Resist pressure to act quickly.
Urgency is one of the most recognizable red flags of any scam. Be immediately suspicious of anyone who initiates contact and demands immediate action or sets a very short deadline, 24 to 48 hours.
Exercise caution when making charitable contributions.
Sadly, charity scams are very common during crises as criminals exploit the good will of people wanting to help others. SSA Zmudzinski advises givers to “be alert to charities that seem to have sprung up overnight in connection with current events and research the charity before donating. It is always best to donate directly to charities you know and trust. If someone insists on donations by cash, gift card, or by wire transfer, don’t do it.”
Watch out for unsolicited investment “opportunities.”
The implementation of the $2 trillion Coronavirus Aid, Relief, and Economic Security Act will provide even more opportunities for would-be criminals. Fraudsters around the world are already developing methods to steal the critical financial support intended for communities, companies, and individuals.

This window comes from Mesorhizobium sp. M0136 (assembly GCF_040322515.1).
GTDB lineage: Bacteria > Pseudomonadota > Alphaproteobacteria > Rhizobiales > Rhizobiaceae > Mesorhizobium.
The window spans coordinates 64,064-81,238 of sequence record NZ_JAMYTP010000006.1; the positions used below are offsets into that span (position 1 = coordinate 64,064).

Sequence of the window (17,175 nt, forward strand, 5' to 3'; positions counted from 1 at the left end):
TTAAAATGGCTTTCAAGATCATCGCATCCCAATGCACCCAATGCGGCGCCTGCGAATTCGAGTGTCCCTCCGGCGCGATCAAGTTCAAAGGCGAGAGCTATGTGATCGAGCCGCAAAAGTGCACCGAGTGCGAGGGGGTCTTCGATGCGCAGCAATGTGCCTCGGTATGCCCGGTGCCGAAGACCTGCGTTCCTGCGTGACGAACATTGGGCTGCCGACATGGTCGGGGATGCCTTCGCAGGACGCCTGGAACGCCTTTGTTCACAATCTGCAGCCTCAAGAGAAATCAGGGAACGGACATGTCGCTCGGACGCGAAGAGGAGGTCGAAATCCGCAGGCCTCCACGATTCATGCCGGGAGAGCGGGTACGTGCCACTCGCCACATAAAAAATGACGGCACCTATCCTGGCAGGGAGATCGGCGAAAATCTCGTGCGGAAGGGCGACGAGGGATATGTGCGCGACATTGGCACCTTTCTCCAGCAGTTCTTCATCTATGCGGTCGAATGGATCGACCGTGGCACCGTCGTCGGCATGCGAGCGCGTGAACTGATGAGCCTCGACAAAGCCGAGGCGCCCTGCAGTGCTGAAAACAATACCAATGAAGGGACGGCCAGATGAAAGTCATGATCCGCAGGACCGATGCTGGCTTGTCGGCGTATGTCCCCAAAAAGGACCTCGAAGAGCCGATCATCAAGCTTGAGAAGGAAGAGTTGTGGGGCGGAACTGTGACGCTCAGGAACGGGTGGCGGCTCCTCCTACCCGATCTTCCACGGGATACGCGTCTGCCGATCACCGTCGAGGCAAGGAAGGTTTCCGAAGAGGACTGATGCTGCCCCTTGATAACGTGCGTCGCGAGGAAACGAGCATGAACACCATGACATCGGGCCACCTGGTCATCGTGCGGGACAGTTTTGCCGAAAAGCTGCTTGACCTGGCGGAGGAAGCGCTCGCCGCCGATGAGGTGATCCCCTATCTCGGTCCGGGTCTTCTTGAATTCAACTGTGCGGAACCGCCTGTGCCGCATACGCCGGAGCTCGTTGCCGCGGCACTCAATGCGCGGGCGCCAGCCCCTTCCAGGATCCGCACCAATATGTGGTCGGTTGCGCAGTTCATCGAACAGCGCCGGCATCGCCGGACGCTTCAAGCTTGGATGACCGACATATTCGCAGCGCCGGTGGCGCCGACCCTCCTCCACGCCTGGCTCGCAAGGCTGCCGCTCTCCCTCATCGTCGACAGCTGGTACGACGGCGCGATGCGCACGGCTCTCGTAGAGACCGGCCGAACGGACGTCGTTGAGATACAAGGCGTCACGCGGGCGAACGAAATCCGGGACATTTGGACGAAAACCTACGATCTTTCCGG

For example, fraudsters are offering unrealistic returns on investments in bogus businesses alleging to receive stimulus money. SSA Zmudzinski says, “It’s all fake. There are no businesses; there is no investment. It’s a historical investment fraud where a scammer is just ripping dollars from someone’s bank account or pocket and running away with it.”
During times of crisis, it can be difficult to break through the noise and know what is real, but SSA Zmudzinski encourages people to use the same judgement and skepticism they would normally use when an unsolicited email, caller, or visitor offers an unrealistic deal or opportunity. He says, “The point to take home is that the public has to be wary—just like in any other situation—of unsolicited contact from an unknown party offering anything that is too good to be true.”
If you believe you were a victim of a scam or attempted fraud involving COVID-19, or think you have information of suspicious activity by a vendor, please report it:
- Call the Norfolk Field Office at (757) 455-0100 or 1-800-CALL-FBI
- Submit a tip to the FBI online at tips.fbi.gov
- If it’s a cyber scam, submit your complaint to the Internet Crime Complaint Center at ic3.gov
- Contact the National Center for Disaster Fraud Hotline at 866-720-5721 or at justice.gov/DisasterComplaintFraud
More information on coronavirus related scams and fraud can be found at fbi.gov/coronavirus.
For accurate and up-to-date information about COVID-19, visit: